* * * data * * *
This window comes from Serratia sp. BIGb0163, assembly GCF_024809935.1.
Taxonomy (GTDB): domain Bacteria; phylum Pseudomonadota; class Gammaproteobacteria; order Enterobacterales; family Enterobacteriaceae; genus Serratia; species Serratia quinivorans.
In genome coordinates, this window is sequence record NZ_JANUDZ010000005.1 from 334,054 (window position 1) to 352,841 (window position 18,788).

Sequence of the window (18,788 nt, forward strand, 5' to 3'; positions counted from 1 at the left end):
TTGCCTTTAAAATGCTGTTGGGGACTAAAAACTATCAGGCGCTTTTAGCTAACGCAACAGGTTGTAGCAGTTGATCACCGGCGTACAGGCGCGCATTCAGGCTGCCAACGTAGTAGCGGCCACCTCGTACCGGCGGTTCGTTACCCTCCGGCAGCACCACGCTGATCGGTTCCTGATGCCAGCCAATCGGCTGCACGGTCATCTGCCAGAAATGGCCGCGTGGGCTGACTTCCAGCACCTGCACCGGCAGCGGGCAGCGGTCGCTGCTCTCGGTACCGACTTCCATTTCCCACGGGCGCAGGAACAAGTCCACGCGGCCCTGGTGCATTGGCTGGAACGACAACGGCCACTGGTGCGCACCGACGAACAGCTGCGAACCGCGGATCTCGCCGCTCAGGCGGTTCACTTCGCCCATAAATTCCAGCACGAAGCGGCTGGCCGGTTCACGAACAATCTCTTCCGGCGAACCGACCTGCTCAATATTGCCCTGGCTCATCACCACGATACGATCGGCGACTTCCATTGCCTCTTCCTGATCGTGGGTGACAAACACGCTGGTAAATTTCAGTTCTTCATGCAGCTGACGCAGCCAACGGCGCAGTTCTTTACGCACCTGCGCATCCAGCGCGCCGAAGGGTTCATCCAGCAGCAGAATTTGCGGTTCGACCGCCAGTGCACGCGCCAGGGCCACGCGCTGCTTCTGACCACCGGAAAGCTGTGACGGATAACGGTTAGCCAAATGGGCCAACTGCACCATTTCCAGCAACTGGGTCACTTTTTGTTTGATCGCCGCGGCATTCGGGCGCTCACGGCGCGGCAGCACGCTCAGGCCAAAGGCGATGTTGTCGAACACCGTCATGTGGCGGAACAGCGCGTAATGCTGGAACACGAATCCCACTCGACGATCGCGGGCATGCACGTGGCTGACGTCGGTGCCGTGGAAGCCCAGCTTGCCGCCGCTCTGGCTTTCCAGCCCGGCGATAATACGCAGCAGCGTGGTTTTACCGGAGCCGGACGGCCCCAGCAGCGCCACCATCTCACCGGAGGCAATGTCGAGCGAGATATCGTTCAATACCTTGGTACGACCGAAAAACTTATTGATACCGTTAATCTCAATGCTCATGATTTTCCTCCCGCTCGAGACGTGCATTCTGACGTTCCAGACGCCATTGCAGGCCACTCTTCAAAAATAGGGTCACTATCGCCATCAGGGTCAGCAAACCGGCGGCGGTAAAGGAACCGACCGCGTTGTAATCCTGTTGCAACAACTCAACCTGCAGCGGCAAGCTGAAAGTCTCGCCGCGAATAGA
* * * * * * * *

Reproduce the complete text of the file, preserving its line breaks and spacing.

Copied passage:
This window comes from Serratia sp. BIGb0163, assembly GCF_024809935.1.
Taxonomy (GTDB): domain Bacteria; phylum Pseudomonadota; class Gammaproteobacteria; order Enterobacterales; family Enterobacteriaceae; genus Serratia; species Serratia quinivorans.
In genome coordinates, this window is sequence record NZ_JANUDZ010000005.1 from 334,054 (window position 1) to 352,841 (window position 18,788).

Sequence of the window (18,788 nt, forward strand, 5' to 3'; positions counted from 1 at the left end):
TTGCCTTTAAAATGCTGTTGGGGACTAAAAACTATCAGGCGCTTTTAGCTAACGCAACAGGTTGTAGCAGTTGATCACCGGCGTACAGGCGCGCATTCAGGCTGCCAACGTAGTAGCGGCCACCTCGTACCGGCGGTTCGTTACCCTCCGGCAGCACCACGCTGATCGGTTCCTGATGCCAGCCAATCGGCTGCACGGTCATCTGCCAGAAATGGCCGCGTGGGCTGACTTCCAGCACCTGCACCGGCAGCGGGCAGCGGTCGCTGCTCTCGGTACCGACTTCCATTTCCCACGGGCGCAGGAACAAGTCCACGCGGCCCTGGTGCATTGGCTGGAACGACAACGGCCACTGGTGCGCACCGACGAACAGCTGCGAACCGCGGATCTCGCCGCTCAGGCGGTTCACTTCGCCCATAAATTCCAGCACGAAGCGGCTGGCCGGTTCACGAACAATCTCTTCCGGCGAACCGACCTGCTCAATATTGCCCTGGCTCATCACCACGATACGATCGGCGACTTCCATTGCCTCTTCCTGATCGTGGGTGACAAACACGCTGGTAAATTTCAGTTCTTCATGCAGCTGACGCAGCCAACGGCGCAGTTCTTTACGCACCTGCGCATCCAGCGCGCCGAAGGGTTCATCCAGCAGCAGAATTTGCGGTTCGACCGCCAGTGCACGCGCCAGGGCCACGCGCTGCTTCTGACCACCGGAAAGCTGTGACGGATAACGGTTAGCCAAATGGGCCAACTGCACCATTTCCAGCAACTGGGTCACTTTTTGTTTGATCGCCGCGGCATTCGGGCGCTCACGGCGCGGCAGCACGCTCAGGCCAAAGGCGATGTTGTCGAACACCGTCATGTGGCGGAACAGCGCGTAATGCTGGAACACGAATCCCACTCGACGATCGCGGGCATGCACGTGGCTGACGTCGGTGCCGTGGAAGCCCAGCTTGCCGCCGCTCTGGCTTTCCAGCCCGGCGATAATACGCAGCAGCGTGGTTTTACCGGAGCCGGACGGCCCCAGCAGCGCCACCATCTCACCGGAGGCAATGTCGAGCGAGATATCGTTCAATACCTTGGTACGACCGAAAAACTTATTGATACCGTTAATCTCAATGCTCATGATTTTCCTCCCGCTCGAGACGTGCATTCTGACGTTCCAGACGCCATTGCAGGCCACTCTTCAAAAATAGGGTCACTATCGCCATCAGGGTCAGCAAACCGGCGGCGGTAAAGGAACCGACCGCGTTGTAATCCTGTTGCAACAACTCAACCTGCAGCGGCAAGCTGAAAGTCTCGCCGCGAATAGA